Monday night, I figured out exactly what that problem was and how to solve it — when I was less than 7,000 words away from my target word count (though a lot of those words aren’t going to end up in the book). It’s going to require some rewriting and restructuring, but the moment I changed that idea, the story fell together in my head. I tried writing one of the pivotal scenes in the way it would go with this new structure, and it was perfect. So, that’s what I’ll do.

The original plan was to finish the first draft this week, then take the long holiday weekend as a vacation of sorts, then after the holiday do the first round of revisions. With the revision I have in mind, there’s no point in making myself write to the end when the beginning is going to change, and I think a break before I start rewriting would be a good idea. So, I’m taking the rest of the week off as a bit of a holiday, and I’ll get back to work on Monday. The nice thing about working for yourself is that you get to decide when to take holidays. I don’t really like Monday holidays because they throw off my whole week. I’d rather start the weekend early, so that’s what I’m doing.

I don’t have big plans. I want to do some housework, sleep, read, and generally relax. I’ve been pushing through for the last month or so, telling myself I’d get a break after this draft, and I need that break. The next round of the book should be a lot easier. I hope!


Review and Revision

I got to the halfway point of the work in progress on Friday, so I figured it would be a good idea to go back over that part over the weekend, since it’s easier to rewrite half a book if something’s gone wrong than it is to rewrite a whole book. I was okay with the parts I read over the weekend. Then Monday morning I realized I’d made a big goof.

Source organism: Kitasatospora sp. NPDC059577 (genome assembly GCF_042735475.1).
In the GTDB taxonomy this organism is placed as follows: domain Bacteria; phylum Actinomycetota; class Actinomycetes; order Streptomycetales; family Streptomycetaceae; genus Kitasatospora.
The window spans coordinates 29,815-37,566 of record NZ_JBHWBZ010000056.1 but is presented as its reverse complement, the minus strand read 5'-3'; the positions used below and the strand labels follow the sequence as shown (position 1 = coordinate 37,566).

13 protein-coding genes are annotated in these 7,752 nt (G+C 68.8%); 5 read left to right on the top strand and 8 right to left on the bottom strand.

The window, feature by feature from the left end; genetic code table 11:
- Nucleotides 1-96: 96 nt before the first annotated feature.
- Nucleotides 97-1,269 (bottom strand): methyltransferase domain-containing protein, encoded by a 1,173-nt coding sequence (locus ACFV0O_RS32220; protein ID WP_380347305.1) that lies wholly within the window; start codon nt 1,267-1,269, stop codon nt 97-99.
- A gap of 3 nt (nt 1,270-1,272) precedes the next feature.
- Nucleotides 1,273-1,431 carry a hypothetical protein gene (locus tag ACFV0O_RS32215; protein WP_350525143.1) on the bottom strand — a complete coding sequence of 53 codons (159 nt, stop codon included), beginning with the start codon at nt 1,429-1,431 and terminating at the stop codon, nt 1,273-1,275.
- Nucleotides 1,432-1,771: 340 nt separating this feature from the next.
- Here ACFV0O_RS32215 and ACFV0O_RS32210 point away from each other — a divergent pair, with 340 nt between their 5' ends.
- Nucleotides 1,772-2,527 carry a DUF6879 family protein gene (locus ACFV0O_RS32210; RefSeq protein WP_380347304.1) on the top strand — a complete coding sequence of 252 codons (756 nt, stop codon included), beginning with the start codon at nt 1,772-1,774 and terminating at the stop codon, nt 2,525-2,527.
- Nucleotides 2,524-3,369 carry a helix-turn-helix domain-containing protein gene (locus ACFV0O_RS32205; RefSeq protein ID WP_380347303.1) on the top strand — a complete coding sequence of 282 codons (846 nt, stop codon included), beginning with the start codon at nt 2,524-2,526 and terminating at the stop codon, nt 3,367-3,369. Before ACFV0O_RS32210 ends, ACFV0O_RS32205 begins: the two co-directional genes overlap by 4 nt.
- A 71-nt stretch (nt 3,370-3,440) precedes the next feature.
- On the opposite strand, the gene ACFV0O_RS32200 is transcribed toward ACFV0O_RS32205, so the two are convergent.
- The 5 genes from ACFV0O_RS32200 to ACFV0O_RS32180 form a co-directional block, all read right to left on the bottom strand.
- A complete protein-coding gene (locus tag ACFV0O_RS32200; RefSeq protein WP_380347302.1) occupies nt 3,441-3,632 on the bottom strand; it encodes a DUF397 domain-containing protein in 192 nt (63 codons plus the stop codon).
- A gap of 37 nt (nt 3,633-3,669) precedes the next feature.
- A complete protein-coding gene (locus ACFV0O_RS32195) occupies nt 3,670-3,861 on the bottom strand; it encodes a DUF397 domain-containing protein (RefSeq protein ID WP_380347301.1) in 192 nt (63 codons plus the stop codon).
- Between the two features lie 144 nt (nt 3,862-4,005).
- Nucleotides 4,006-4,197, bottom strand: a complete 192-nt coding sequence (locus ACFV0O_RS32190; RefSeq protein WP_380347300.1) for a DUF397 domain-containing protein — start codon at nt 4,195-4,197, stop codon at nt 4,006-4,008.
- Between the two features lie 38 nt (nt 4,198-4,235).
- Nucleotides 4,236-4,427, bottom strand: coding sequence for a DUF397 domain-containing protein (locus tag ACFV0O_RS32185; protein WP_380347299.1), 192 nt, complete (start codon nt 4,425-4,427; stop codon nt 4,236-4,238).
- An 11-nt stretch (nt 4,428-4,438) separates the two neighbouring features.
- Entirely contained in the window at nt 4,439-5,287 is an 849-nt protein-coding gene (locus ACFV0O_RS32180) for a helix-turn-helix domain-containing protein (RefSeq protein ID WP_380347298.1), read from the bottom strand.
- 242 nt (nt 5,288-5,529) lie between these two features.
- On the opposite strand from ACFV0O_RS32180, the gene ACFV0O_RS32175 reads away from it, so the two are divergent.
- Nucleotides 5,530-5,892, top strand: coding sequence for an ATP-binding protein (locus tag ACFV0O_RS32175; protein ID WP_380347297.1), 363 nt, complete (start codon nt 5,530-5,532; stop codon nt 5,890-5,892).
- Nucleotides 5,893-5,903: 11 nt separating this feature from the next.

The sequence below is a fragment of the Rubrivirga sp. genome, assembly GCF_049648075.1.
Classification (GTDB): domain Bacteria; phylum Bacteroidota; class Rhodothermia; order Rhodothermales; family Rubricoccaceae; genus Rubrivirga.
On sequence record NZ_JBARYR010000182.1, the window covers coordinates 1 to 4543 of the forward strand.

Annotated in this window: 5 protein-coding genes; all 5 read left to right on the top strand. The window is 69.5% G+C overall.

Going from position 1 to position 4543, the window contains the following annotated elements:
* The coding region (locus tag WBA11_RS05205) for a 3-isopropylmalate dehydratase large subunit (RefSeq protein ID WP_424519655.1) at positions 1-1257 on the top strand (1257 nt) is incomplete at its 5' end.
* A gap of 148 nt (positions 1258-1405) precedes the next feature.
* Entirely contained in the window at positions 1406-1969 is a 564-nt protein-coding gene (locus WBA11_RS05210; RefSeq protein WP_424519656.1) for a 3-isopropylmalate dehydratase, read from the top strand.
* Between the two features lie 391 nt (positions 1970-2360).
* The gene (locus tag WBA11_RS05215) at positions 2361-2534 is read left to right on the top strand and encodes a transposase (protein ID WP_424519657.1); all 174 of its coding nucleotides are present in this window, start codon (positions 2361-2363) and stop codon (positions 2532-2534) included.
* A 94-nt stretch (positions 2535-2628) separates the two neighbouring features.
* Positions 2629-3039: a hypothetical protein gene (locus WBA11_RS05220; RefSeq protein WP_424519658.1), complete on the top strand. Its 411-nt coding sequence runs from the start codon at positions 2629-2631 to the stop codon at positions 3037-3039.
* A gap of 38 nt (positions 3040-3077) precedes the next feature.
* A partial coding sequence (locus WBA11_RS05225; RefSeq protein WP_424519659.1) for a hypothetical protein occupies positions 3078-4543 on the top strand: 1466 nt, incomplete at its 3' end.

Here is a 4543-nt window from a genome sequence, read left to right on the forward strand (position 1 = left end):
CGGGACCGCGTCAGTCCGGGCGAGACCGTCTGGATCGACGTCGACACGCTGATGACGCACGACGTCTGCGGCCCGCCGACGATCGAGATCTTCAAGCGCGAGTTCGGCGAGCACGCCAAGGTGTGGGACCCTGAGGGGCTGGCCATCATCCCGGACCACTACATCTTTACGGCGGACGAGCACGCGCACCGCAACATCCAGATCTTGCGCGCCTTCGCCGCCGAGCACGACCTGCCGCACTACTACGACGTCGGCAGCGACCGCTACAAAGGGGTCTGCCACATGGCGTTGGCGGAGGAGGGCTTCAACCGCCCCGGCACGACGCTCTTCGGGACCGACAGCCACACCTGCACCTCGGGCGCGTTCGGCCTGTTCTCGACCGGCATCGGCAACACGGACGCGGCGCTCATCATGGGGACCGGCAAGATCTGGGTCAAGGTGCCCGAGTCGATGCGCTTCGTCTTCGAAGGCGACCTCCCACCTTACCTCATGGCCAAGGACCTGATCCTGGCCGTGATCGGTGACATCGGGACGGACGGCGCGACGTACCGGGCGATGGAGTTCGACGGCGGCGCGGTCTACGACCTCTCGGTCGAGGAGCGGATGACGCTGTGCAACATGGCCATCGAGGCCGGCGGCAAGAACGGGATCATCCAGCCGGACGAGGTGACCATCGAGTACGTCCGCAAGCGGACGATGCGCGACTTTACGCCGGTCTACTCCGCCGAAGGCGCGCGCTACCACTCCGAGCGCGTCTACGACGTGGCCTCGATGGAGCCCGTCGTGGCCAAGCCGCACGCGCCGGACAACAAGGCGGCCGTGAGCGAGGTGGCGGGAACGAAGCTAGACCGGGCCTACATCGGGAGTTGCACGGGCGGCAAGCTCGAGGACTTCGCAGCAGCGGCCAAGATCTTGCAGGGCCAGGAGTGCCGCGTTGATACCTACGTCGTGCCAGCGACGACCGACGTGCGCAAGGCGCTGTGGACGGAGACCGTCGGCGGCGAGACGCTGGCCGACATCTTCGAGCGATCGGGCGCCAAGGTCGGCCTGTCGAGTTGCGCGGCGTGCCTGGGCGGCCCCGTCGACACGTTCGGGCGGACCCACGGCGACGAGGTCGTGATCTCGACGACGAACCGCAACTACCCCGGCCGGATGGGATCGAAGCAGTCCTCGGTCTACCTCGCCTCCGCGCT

I’d made the villain do something that was convenient for my plot and nice and dramatic but that made no sense, that was counterproductive to the villain’s goals, and that was out of character for the villain. I’ve spent the last couple of days rewriting to fix it, and I think that’s actually going to make things easier going forward. The tricky part has been keeping the things I like in the new context.

I go back and forth on whether to plow through a book then do rewrites after I’ve written the whole book or to revise as I go. I generally learn things near the end that change the beginning, so there’s no point in rewriting the beginning until I know the end. On the other hand, it’s easier to rewrite a chapter or two than to have to fix a whole book. I’ve compromised by doing chunks. I don’t try to revise as I go, but I’ll go back and revise halfway through, or perhaps a quarter through a longer book. If I get stuck and feel like the book’s not going well, I’ll stop wherever I am and review things. But this book is a good case study for taking a look every so often even when I feel like it’s going well because it hadn’t occurred to me that the villain did the murder the wrong way until I re-read it. And even then, I didn’t realize it until I was writing out what the villain and the other characters were doing at the same time to make sure it was all lining up, and then I had that “wait a second, why would he do it that way?” moment.

I initially got into the “push through the whole book” habit because when I first started writing, I tended to write the first couple of chapters over and over but never finished a book. I had to make myself plow through the whole thing without revising in order to finish a book. By now, I figure I know I can finish a book, so editing along the way is okay. I still have a moment of guilt when I go back, though.

I think I’ve got it fixed now, but I do have to consider how it affects the rest of the plot going forward. And now I need to write the second half of the book (well, a little less, since I’m now closer to the 2/3 point). I’ve told myself that if I have a draft finished before Labor Day weekend, I get to take a long holiday weekend to rest, relax, and reboot, so I’m motivated to get it done.